I still have days where I want him to walk in front of my store just so I know he is okay but, I know that will never happen. I know Nicholas is gone. We opted to donate his organs before we knew he had signed a donor card himself, but that is who he was. He loved his daughter and his family and most of all we must believe he would want us to create this space to help other youth who may feel like they have nowhere else to go. Youth who just need to fit somewhere and need to have someone recognize their worth. With a lot of people who turn to this lifestyle there are personal demons events they may not understand.
In memory of Nicholas, in consultation with the family, we have decided to rename ‘A Place For Us’ to ‘Nick’s Place For Us.’ The hope is to begin renovations in the spring while maintaining some of the history and aesthetics of the old bookstore at 157 Main St. West. Nick’s Place For Us is incorporated as a Not-For-Profit business and in keeping with the history of the old store which for years provided educational games and books and supported local writers and artists the owners feel strongly it should keep on giving to the downtown and the community.
The renovations will include redoing the main floor into a multipurpose space featuring reconfigurable spaces for visual and performing arts and workshops, upgrades to the storefront including windows, doors, and facade, adding a main floor washroom, office and industrial kitchen facilities as well as a backdoor, and upgrades to the basement making it usable space as well as all electrical and HVAC upgrades needed.
The centre will work with local organizations and artists to provide programming, local health organizations, and educational facilities as well as employing youth interns to provide on-the-job training and experience. They are currently developing their board of directors and connections to support in the health fields who can help to set up relevant programming.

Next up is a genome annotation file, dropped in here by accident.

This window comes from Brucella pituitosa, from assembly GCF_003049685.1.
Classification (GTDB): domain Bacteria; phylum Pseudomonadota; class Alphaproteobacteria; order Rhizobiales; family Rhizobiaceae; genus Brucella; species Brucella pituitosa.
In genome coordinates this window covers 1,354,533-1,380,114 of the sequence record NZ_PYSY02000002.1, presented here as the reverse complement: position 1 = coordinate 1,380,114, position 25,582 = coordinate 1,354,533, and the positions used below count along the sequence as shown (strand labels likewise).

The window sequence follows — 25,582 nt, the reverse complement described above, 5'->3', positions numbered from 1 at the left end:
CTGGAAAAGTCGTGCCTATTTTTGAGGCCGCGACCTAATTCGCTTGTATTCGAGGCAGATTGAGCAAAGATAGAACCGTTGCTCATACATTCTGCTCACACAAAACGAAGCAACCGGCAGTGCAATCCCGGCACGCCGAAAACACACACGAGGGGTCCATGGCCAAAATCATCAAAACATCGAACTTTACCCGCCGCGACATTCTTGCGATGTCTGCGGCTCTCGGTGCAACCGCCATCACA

We are awaiting approval on several grants and running a number of fundraisers in the coming months including an online auction of two Valentine’s Day Experience Packages valued at over $600 which can be found here.
In addition to these fundraisers, we will be seeking sponsorships from local and national businesses with a vested interest in the vision or a desire to have a positive impact on the lives of youth.
In the coming weeks and months, we will be adding more information, fundraisers, speaking to the public and organizations as well as laying out our capital campaign. As I am sure people can understand our family needed time to process and grieve as well as come to grips with what has happened.
I know my nephew made mistakes in life and I know many carried huge repercussions, however, no one deserves to die this way, and if we can help just one youth to not head down that path before they do then the centre will be worth it. I invite anyone affected by something similar who wants to help make a difference to contact us.
In the end, the only way we can make a difference is to work together to evoke change to our current climate.
Editor's note: Karrie Emms, co-owner of Gateway To the Arts and the new A Place For Us.